In the great churning that is the English language, it is natural that most new words will be ugly. This doesn't matter much because a lot of new words are slang, and slang is largely a signifier of newness, and signs of newness, obviously, can't last long. The ugliness is soon swept away into cringing oblivion.
(This also means that old people will very often sound ridiculous using slang. Well, I must say that saves a lot of us a lot of bother.)
But there is the odd word which creeps into current language which doesn't even have the excuse of newness to recommend it. Such a one is methinks.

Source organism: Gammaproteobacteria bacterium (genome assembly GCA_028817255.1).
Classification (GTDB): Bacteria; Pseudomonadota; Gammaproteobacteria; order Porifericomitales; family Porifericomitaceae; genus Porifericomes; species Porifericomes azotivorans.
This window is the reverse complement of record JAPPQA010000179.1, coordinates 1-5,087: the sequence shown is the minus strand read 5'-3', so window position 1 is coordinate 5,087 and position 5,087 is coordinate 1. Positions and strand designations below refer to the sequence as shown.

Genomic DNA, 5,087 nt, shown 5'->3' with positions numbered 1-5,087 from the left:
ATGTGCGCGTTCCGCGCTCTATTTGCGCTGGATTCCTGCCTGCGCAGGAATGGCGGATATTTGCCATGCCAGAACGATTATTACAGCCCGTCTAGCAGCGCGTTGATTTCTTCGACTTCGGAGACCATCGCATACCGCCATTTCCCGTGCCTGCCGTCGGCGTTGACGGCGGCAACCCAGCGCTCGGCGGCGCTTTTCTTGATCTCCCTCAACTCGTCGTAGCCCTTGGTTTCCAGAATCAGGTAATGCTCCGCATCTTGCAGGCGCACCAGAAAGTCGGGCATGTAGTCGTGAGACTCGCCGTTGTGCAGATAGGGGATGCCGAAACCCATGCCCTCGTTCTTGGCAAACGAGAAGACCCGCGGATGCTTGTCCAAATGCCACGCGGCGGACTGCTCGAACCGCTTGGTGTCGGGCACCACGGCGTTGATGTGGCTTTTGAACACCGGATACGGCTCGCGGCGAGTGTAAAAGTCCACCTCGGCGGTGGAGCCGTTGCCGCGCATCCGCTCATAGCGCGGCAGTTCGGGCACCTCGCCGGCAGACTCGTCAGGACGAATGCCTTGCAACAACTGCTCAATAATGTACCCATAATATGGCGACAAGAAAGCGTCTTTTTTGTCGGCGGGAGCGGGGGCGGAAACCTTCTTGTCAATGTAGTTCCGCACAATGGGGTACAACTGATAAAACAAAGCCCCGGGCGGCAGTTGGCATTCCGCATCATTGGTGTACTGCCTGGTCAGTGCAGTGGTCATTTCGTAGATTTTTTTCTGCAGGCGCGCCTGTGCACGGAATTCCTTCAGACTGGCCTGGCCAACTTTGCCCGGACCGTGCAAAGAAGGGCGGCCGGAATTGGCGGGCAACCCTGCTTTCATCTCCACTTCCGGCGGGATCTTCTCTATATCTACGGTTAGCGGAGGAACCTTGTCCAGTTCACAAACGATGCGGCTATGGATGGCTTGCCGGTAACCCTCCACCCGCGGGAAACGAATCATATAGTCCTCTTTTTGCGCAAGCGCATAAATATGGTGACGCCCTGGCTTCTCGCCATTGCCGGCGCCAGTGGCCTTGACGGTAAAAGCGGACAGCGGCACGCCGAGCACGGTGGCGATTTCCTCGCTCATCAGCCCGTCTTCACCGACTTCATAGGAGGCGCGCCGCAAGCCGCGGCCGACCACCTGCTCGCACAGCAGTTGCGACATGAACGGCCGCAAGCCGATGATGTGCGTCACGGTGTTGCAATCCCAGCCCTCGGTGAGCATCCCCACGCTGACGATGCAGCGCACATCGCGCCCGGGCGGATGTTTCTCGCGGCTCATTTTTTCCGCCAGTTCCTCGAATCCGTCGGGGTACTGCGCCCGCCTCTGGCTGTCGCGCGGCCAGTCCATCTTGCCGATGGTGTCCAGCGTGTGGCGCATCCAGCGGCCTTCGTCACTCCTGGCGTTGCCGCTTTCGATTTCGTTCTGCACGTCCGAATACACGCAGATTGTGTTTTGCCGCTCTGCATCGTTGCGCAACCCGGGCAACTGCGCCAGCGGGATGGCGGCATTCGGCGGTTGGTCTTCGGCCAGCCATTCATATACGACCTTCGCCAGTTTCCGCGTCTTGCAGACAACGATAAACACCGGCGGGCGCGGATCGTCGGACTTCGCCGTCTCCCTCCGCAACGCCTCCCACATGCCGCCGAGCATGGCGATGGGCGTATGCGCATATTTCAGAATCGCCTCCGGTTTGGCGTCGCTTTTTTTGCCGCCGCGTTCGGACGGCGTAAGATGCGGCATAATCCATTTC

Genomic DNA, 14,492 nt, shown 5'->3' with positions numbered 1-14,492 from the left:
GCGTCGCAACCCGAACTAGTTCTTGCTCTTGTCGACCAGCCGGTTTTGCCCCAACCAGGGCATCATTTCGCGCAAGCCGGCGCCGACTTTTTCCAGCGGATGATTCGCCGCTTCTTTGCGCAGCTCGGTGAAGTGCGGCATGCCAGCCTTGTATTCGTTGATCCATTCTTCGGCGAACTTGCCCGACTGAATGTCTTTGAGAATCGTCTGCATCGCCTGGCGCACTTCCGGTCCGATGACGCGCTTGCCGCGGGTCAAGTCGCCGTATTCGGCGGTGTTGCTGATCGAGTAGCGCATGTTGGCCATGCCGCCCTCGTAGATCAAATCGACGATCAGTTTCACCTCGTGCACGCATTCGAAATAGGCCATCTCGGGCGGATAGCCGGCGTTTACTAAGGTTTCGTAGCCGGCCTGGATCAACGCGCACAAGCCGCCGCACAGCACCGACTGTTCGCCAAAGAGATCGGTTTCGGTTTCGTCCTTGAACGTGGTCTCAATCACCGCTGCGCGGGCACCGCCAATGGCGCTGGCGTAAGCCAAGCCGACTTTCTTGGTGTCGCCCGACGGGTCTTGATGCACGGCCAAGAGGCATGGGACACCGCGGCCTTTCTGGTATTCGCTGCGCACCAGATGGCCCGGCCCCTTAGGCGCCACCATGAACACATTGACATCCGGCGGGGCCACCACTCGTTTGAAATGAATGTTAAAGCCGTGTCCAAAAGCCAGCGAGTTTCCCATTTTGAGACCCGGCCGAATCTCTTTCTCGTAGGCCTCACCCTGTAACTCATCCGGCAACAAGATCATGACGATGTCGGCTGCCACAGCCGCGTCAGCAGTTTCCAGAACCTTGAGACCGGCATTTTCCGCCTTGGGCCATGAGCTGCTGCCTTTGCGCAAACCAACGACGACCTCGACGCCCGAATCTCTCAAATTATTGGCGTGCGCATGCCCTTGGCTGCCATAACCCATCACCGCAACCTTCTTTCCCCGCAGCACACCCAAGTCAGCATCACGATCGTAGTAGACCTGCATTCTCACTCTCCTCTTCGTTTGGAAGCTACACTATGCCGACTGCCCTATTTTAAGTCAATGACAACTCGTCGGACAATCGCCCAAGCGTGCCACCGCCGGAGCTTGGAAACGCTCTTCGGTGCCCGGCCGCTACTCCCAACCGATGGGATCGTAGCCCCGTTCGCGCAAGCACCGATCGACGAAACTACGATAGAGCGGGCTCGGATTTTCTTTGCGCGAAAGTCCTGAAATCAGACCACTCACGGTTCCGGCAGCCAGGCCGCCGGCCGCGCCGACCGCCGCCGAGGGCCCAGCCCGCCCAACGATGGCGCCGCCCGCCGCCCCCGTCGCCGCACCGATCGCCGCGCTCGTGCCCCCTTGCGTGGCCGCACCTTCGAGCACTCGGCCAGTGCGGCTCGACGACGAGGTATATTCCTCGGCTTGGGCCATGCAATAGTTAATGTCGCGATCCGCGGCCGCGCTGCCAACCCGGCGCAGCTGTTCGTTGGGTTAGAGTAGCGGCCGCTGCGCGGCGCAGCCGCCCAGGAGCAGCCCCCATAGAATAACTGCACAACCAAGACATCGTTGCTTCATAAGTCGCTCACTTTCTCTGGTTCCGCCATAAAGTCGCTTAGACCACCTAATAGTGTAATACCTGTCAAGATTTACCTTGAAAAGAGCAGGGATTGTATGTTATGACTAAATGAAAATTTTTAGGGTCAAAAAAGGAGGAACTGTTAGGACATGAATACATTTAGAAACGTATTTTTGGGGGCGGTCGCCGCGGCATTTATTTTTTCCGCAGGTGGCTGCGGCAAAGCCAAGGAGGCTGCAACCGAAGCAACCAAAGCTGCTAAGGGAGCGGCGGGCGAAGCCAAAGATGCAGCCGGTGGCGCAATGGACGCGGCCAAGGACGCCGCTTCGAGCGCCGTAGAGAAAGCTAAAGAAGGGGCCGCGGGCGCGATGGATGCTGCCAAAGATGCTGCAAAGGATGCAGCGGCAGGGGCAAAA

The purpose of using this word, I believe, is to signal intellectual profundity. All it actually signals is a blindness to the sensitivities of language so profound that the speaker can't even spot it in himself.
So, hey, I suppose even a word like methinks has its uses.
Sunday Rest: methinks. This word, Wikipedia tells me, is used at least a hundred and fifty times by Shakespeare. As two words - me thinks - its trail goes right back to Old English.